Since joining Yahoo in 2012, CEO Marissa Mayer has been snatching up tech startups like a savings-crazed maniac on Black Friday. To date, the CEO has been responsible for the purchase of 25 tech companies more or less occupying the digital video, social, gaming, and content spaces. While several of the acquisitions have led to actual technology being integrated into pre-existing Yahoo platforms, most of Mayer’s buyouts have been in the name of, what the media calls, “employee shopping” or acqui-hires.
Case in point, the recently acquired QuikIO, as first reported by PandoDaily. Although reports are tentative, it seems as if the streaming app will be dissolved, leaving only three former QuikIO employees working for Yahoo. Among those three are VP of engineering Xumin Wu, CEO Michael Chen, and an unknown third member.
This follows Yahoo’s acquisition of Evntlive late last week, which was made with the intention of folding the streaming platform’s team into Yahoo’s video and music teams.
With the continued development of Yahoo Screen’s video library and team, Mayer’s strategy seems to be leaning towards creating a major-league video platform, paralleled only by the likes of Hulu and YouTube. But until the day Yahoo’s video service is on par with the web’s top platforms (it’s not close right now), we won’t fully know what Mayer has up her sleeve. So until then, let’s check out the video startups Yahoo has picked up under Mayer’s acquire-hungry watch:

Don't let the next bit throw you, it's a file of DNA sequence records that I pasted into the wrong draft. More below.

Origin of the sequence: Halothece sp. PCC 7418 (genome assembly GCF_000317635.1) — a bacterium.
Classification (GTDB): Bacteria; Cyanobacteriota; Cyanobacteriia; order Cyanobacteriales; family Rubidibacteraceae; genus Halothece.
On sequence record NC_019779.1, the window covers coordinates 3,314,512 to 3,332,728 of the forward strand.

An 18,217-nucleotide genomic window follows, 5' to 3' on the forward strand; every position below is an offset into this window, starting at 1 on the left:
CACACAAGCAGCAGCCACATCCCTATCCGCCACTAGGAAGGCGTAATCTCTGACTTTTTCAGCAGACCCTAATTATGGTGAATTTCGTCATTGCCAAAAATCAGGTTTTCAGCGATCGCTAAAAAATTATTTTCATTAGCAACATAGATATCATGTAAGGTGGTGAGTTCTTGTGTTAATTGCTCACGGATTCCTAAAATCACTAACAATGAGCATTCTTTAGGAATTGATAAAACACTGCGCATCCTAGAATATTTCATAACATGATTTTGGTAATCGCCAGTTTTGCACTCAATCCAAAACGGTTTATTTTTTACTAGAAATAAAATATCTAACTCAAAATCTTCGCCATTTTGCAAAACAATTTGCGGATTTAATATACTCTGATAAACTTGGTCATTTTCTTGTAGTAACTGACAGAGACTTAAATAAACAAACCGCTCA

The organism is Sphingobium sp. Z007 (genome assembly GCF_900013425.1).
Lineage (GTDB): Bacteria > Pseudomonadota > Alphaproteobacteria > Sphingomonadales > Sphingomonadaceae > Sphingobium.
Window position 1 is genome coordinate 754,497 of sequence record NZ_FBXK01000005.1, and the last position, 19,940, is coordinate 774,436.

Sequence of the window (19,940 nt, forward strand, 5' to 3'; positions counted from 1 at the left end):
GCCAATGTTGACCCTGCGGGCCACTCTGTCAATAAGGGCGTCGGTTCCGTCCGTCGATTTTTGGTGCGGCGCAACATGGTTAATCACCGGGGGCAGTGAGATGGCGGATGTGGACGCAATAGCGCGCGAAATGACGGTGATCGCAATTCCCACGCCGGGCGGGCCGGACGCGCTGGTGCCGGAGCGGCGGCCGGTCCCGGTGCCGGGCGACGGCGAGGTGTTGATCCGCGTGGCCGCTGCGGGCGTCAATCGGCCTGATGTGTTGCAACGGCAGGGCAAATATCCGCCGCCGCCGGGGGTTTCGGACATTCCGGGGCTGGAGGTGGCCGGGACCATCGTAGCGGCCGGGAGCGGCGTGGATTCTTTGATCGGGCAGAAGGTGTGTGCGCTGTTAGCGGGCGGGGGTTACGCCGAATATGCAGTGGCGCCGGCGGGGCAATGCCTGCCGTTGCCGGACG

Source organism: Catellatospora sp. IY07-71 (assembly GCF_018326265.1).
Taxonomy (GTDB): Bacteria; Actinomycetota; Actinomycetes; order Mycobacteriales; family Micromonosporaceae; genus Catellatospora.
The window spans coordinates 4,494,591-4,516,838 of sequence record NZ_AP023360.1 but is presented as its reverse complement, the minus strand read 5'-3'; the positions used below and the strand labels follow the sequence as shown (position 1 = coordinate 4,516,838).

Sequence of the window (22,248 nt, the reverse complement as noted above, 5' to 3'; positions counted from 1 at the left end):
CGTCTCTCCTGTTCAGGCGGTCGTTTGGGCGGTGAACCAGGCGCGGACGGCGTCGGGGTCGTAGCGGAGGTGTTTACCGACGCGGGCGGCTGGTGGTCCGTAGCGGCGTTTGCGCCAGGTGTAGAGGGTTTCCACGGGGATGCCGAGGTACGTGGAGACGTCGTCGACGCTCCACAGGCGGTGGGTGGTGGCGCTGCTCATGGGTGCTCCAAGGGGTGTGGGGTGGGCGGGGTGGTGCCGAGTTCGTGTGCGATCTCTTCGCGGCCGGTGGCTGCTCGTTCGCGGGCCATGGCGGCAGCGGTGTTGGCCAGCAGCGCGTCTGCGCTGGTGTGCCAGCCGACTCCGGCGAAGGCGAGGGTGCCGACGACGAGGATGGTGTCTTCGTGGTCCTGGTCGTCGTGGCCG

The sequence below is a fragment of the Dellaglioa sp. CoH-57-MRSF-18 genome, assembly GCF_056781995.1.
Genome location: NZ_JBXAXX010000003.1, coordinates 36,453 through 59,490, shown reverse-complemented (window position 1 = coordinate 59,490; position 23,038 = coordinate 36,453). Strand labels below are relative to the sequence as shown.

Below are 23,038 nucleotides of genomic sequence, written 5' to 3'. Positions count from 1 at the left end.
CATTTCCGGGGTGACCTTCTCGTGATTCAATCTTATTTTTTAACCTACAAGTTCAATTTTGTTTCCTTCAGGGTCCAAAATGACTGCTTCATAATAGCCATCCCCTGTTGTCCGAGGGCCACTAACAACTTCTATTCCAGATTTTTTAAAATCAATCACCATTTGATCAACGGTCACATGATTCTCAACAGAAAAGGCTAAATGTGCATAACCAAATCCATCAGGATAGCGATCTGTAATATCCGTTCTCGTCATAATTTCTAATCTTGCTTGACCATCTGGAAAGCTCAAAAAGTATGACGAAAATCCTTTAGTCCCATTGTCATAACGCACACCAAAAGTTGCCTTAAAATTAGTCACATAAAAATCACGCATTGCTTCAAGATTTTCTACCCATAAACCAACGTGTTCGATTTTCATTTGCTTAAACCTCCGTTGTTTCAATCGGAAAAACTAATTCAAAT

December 4, 2012 — OnTheAir
Similar to Google Hangout, OnTheAir let users host live conversations across the web. The app was shuttered after the acquisition and OnTheAir’s team was moved to Yahoo’s San Francisco office.
May 17, 2013 — Tumblr
While not a video-specific acquisition per se, Tumblr has opened its doors to more video-centric integration in the past few years. With an alleged 30–50 million active users, you better believe Tumblr will (if it doesn’t already) play a large role in Yahoo’s social video push.
June 13, 2013 — Rondee
Echoing OnTheAir, Rondee gave users a free conference-calling service. The company was shut down after the acquisition and the staff joined Yahoo’s small business division.
July 2, 2013 — Qwiki
One of the few companies to stick around after a Yahoo buyout, Qwiki’s mobile app lets users create movies from recorded videos and photos saved in a phone.
December 6, 2013 — Evntlive
Evntlive revolutionized live concert viewing with streaming performances, which gave viewers access to multiple camera angles and interactive chat elements. After the acquisition, Evntlive issued a release, stating, “Although our service will no longer be available, we are excited to be joining Yahoo’s video team.”
December 9, 2013 — QuikIO
Using live media conversion, QuikIO allowed users to send photos, videos, and music to any mobile device from a desktop and viceversa. The company was shut down, and a Yahoo rep spoke to PandoDaily, saying: “I can confirm that three employees from QuikIO have joined Yahoo’s video team in Sunnyvale.”